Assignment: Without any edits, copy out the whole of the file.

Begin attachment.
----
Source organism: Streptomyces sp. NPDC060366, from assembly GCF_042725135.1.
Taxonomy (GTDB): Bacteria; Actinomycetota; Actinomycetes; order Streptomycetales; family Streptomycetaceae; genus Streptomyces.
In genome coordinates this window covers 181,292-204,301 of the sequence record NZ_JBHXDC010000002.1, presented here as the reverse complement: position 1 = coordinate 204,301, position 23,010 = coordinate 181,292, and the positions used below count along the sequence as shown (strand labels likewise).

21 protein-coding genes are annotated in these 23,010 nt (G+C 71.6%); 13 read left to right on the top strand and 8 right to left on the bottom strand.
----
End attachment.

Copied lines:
Source organism: Streptomyces sp. NPDC060366, from assembly GCF_042725135.1.
Taxonomy (GTDB): Bacteria; Actinomycetota; Actinomycetes; order Streptomycetales; family Streptomycetaceae; genus Streptomyces.
In genome coordinates this window covers 181,292-204,301 of the sequence record NZ_JBHXDC010000002.1, presented here as the reverse complement: position 1 = coordinate 204,301, position 23,010 = coordinate 181,292, and the positions used below count along the sequence as shown (strand labels likewise).

21 protein-coding genes are annotated in these 23,010 nt (G+C 71.6%); 13 read left to right on the top strand and 8 right to left on the bottom strand.